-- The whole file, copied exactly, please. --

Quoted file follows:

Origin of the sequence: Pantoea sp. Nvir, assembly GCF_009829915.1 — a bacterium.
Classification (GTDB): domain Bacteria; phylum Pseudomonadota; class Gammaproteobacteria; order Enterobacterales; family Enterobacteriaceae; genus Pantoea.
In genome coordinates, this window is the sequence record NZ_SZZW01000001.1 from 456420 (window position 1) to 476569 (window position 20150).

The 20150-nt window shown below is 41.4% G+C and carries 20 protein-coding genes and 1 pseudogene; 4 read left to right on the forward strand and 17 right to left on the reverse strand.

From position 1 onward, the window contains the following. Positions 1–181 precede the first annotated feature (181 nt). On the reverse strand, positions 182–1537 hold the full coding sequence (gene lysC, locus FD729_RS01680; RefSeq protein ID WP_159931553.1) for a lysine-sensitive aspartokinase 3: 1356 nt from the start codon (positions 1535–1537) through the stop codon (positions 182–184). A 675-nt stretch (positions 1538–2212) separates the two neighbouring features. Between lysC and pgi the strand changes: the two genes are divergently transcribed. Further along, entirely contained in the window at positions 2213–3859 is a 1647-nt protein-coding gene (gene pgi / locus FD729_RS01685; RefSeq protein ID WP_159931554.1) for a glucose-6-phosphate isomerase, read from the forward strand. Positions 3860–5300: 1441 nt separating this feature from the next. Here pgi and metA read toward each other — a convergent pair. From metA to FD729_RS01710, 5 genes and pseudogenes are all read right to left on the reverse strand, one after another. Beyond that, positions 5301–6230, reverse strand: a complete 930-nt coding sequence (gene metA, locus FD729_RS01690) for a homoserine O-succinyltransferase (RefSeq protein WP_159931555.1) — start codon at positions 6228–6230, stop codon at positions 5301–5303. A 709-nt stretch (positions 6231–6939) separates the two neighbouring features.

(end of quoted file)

Origin of the sequence: Pantoea sp. Nvir, assembly GCF_009829915.1 — a bacterium.
Classification (GTDB): domain Bacteria; phylum Pseudomonadota; class Gammaproteobacteria; order Enterobacterales; family Enterobacteriaceae; genus Pantoea.
In genome coordinates, this window is the sequence record NZ_SZZW01000001.1 from 456420 (window position 1) to 476569 (window position 20150).

The 20150-nt window shown below is 41.4% G+C and carries 20 protein-coding genes and 1 pseudogene; 4 read left to right on the forward strand and 17 right to left on the reverse strand.

From position 1 onward, the window contains the following. Positions 1–181 precede the first annotated feature (181 nt). On the reverse strand, positions 182–1537 hold the full coding sequence (gene lysC, locus FD729_RS01680; RefSeq protein ID WP_159931553.1) for a lysine-sensitive aspartokinase 3: 1356 nt from the start codon (positions 1535–1537) through the stop codon (positions 182–184). A 675-nt stretch (positions 1538–2212) separates the two neighbouring features. Between lysC and pgi the strand changes: the two genes are divergently transcribed. Further along, entirely contained in the window at positions 2213–3859 is a 1647-nt protein-coding gene (gene pgi / locus FD729_RS01685; RefSeq protein ID WP_159931554.1) for a glucose-6-phosphate isomerase, read from the forward strand. Positions 3860–5300: 1441 nt separating this feature from the next. Here pgi and metA read toward each other — a convergent pair. From metA to FD729_RS01710, 5 genes and pseudogenes are all read right to left on the reverse strand, one after another. Beyond that, positions 5301–6230, reverse strand: a complete 930-nt coding sequence (gene metA, locus FD729_RS01690) for a homoserine O-succinyltransferase (RefSeq protein WP_159931555.1) — start codon at positions 6228–6230, stop codon at positions 5301–5303. A 709-nt stretch (positions 6231–6939) separates the two neighbouring features.